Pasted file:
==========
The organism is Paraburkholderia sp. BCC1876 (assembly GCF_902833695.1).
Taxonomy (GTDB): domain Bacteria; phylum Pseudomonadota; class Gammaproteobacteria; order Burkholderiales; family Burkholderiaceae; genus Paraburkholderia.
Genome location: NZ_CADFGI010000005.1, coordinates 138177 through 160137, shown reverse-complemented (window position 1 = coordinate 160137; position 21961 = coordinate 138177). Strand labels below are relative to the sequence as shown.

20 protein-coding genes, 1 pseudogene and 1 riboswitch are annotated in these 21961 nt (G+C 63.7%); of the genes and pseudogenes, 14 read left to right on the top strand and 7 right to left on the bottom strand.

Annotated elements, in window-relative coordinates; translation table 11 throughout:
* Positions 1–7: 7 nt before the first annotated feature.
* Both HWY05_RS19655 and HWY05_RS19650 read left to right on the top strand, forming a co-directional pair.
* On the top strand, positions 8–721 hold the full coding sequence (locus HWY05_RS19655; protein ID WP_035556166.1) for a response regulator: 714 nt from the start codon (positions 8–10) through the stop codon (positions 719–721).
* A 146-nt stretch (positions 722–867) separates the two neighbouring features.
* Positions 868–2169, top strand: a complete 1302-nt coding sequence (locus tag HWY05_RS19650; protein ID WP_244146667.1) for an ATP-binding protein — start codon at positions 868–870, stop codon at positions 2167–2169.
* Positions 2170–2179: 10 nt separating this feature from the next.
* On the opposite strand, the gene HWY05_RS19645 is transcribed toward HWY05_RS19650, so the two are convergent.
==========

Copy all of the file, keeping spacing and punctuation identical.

The organism is Paraburkholderia sp. BCC1876 (assembly GCF_902833695.1).
Taxonomy (GTDB): domain Bacteria; phylum Pseudomonadota; class Gammaproteobacteria; order Burkholderiales; family Burkholderiaceae; genus Paraburkholderia.
Genome location: NZ_CADFGI010000005.1, coordinates 138177 through 160137, shown reverse-complemented (window position 1 = coordinate 160137; position 21961 = coordinate 138177). Strand labels below are relative to the sequence as shown.

20 protein-coding genes, 1 pseudogene and 1 riboswitch are annotated in these 21961 nt (G+C 63.7%); of the genes and pseudogenes, 14 read left to right on the top strand and 7 right to left on the bottom strand.

Annotated elements, in window-relative coordinates; translation table 11 throughout:
* Positions 1–7: 7 nt before the first annotated feature.
* Both HWY05_RS19655 and HWY05_RS19650 read left to right on the top strand, forming a co-directional pair.
* On the top strand, positions 8–721 hold the full coding sequence (locus HWY05_RS19655; protein ID WP_035556166.1) for a response regulator: 714 nt from the start codon (positions 8–10) through the stop codon (positions 719–721).
* A 146-nt stretch (positions 722–867) separates the two neighbouring features.
* Positions 868–2169, top strand: a complete 1302-nt coding sequence (locus tag HWY05_RS19650; protein ID WP_244146667.1) for an ATP-binding protein — start codon at positions 868–870, stop codon at positions 2167–2169.
* Positions 2170–2179: 10 nt separating this feature from the next.
* On the opposite strand, the gene HWY05_RS19645 is transcribed toward HWY05_RS19650, so the two are convergent.